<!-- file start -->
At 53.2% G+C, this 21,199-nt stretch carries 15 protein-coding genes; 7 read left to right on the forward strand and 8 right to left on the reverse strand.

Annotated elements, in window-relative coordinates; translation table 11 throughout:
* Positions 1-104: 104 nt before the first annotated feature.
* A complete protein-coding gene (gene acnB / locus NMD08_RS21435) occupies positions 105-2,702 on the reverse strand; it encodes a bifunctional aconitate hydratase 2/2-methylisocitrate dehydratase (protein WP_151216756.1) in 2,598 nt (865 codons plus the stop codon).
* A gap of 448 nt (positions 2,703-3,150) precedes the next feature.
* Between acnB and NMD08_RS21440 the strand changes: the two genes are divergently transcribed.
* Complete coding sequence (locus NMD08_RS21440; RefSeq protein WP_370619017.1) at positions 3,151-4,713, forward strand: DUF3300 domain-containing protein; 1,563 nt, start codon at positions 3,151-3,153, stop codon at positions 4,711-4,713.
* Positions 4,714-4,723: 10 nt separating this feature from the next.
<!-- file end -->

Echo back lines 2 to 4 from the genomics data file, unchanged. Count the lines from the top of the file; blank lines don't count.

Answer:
Annotated elements, in window-relative coordinates; translation table 11 throughout:
* Positions 1-104: 104 nt before the first annotated feature.
* A complete protein-coding gene (gene acnB / locus NMD08_RS21435) occupies positions 105-2,702 on the reverse strand; it encodes a bifunctional aconitate hydratase 2/2-methylisocitrate dehydratase (protein WP_151216756.1) in 2,598 nt (865 codons plus the stop codon).